The trademark blue and yellow colours, it's believed, will stay. As will the 'flying sun' on the tail of the aircraft.
But the grapevine has it that the name "Jet Airways' will now be written in a different grey typeset and that there will be two ochre bands running down the front. Besides, the aircraft interiors will be newly done up and the cabin crew is to have a brand new wardrobe.
Call it peer pressure or anything else, but from the looks of it, the Rs 5,694 crore (Rs 56.94 billion) Jet Airways is feeling the heat of the competition.
That is possibly why it has decided to give itself a makeover. About a year back, Chairman Naresh Goel announced that Jet would be upgrading its services with the best in in-flight entertainment.
That's happening now along with the refurbishing of the aircraft. Industry watchers say the makeover's not a bad idea because fatigue can set in with any consumer brand and rejuvenating it can't hurt.
Says a consultant, "Airlines like Kingfisher are seen to be offering more since they provide entertainment and reclining seats." He adds, "Jet cannot afford to be perceived as inferior in any way in such a competitive market."
However, the consensus among industry watchers is that the facelift is unlikely to help the carrier win over too many passengers at home; at best it could help it retain share.
That too is important because Jet has been steadily yielding ground: from a strong 35 per cent a year back, the airline's share dropped to just over 30 per cent in September last year (Source DGCA) and is believed to have fallen further to around 25 per cent since then.
Moreover, with a large proportion of Jet's passengers buying discount fares - 70 per cent in the December 2006 quarter - yields have been under pressure. However, gross yields were up marginally in that period, at Rs 5,570 per passenger, it being the holiday season.
That ensured that the passenger load factor too was a decent 70 per cent but Jet cannot afford to let it fall, if it is to maintain profitability. That may not be easy given that capacity in the industry grew by 45 per cent in CY 2006 over CY2005 to 1.8 lakh seats per day and is expected to rise another 25 -30 per cent in 2007.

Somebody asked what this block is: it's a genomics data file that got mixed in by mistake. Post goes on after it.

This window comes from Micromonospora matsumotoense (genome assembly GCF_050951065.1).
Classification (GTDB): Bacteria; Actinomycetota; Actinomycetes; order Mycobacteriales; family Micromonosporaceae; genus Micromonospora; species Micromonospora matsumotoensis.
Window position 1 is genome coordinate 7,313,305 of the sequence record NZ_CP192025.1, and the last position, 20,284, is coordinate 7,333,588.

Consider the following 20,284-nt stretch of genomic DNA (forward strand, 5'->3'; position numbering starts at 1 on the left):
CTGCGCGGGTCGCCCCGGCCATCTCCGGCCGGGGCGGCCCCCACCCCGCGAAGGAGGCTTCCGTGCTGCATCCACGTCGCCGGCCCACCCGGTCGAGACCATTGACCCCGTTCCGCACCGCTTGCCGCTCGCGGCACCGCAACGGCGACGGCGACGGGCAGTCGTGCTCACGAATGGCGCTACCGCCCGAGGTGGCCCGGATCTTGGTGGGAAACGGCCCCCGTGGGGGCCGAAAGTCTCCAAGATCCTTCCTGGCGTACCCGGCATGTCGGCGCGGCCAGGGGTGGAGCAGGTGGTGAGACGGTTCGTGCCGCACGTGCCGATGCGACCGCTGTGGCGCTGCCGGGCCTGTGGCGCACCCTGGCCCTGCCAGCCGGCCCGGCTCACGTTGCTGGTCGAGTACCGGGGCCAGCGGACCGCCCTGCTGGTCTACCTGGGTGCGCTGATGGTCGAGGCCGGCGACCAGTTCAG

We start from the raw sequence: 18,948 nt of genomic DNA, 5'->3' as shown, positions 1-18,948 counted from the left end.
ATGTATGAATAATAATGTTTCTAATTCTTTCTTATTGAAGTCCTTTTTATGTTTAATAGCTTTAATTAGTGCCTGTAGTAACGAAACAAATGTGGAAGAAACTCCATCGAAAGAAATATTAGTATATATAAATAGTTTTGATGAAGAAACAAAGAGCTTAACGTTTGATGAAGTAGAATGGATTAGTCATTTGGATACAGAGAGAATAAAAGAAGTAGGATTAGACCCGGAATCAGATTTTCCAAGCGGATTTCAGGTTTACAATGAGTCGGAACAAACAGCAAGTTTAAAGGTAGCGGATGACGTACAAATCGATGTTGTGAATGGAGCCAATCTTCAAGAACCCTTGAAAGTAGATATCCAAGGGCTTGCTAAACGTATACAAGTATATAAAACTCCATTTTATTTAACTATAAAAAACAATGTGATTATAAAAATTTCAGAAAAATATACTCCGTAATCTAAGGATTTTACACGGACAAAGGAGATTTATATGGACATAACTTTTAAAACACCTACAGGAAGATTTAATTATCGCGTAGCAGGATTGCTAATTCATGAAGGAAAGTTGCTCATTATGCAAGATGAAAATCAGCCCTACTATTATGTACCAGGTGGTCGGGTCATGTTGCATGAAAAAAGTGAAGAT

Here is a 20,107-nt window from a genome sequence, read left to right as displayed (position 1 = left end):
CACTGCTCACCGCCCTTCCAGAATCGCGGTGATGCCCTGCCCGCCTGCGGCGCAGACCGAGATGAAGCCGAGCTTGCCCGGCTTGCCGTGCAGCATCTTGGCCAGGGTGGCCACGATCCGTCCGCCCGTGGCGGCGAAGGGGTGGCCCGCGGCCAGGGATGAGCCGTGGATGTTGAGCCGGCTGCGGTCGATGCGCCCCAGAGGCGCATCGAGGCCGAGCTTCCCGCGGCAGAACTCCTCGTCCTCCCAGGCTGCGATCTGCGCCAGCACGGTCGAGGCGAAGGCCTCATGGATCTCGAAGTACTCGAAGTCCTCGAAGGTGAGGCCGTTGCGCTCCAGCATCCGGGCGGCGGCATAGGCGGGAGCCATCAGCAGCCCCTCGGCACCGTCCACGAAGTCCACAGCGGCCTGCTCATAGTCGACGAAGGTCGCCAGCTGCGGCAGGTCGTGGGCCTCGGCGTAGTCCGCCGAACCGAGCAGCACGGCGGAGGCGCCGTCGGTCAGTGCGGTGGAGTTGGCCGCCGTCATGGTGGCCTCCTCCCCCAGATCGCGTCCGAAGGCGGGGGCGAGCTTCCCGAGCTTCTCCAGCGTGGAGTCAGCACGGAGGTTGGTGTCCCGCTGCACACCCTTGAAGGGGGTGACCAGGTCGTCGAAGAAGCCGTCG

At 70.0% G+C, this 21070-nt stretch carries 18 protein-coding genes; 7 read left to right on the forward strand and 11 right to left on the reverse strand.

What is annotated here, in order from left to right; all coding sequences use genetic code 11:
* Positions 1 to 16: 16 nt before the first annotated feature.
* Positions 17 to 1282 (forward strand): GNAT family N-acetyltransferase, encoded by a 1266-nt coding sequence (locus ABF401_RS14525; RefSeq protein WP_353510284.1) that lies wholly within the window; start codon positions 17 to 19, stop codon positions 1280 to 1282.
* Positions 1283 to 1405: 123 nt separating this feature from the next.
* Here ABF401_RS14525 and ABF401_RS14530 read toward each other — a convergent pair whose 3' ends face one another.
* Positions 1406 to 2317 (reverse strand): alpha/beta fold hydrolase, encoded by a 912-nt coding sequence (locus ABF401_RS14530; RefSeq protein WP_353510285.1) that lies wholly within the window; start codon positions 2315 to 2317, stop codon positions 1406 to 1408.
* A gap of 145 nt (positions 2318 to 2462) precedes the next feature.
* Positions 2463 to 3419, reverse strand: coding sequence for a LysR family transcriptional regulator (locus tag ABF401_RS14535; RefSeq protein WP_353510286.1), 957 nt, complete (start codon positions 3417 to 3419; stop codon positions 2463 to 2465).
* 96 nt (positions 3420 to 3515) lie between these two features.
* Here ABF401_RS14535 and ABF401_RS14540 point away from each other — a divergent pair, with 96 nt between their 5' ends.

It's not that demand hasn't kept pace. Thanks to cheap fares, passenger traffic clocked similar growth rates - more than 50 million passengers flew the Indian skies in 2006 and this should grow by at least 30 per cent in the current year too. But for that to happen, fares need to stay affordable.
Says Gautam Roy of Edelweiss Securities, "With the number of players having increased and the market share getting fragmented, we do not see Jet's domestic business improving significantly from current levels."
That's possibly why Jet has shifted focus to its overseas operations and by August this year, Jet will start flying to the US. Currently, the international operation is not too large with just about 600 flights a month but chief executive officer Wolfgang Prock-Shauer estimates that by 2010, two-thirds of the total distance that Jet flies will be overseas with 1880 international flights a month.
And by then the airline's hoping to pull in half its total revenues from international routes alone - that would be about Rs 9,000 crore (Rs 90 billion).
In FY07 Jet's turnover from overseas operations should be just over Rs 1,000 crore (rs 10 billion) but the good news is that in the December quarter, the business broke even with an operating profit of Rs 1.5 crore (Rs 15 million) on revenues of Rs 205 crore (Rs 2.05 billion).
Says Hemant Patel who tracks aviation at Enam Securities, "Jet has done a wonderful job on the international front. That's largely due to good service and also its pricing strategy . Its fares have been very competitive."
Together with getting a new look, Jet's filling up its hangars and will have a fleet of 90 planes by 2009 from 59 at present. The damage: Rs 8000-Rs 10,000 crore (Rs 80-100 billion) in the next three years. But the money should be well worth it.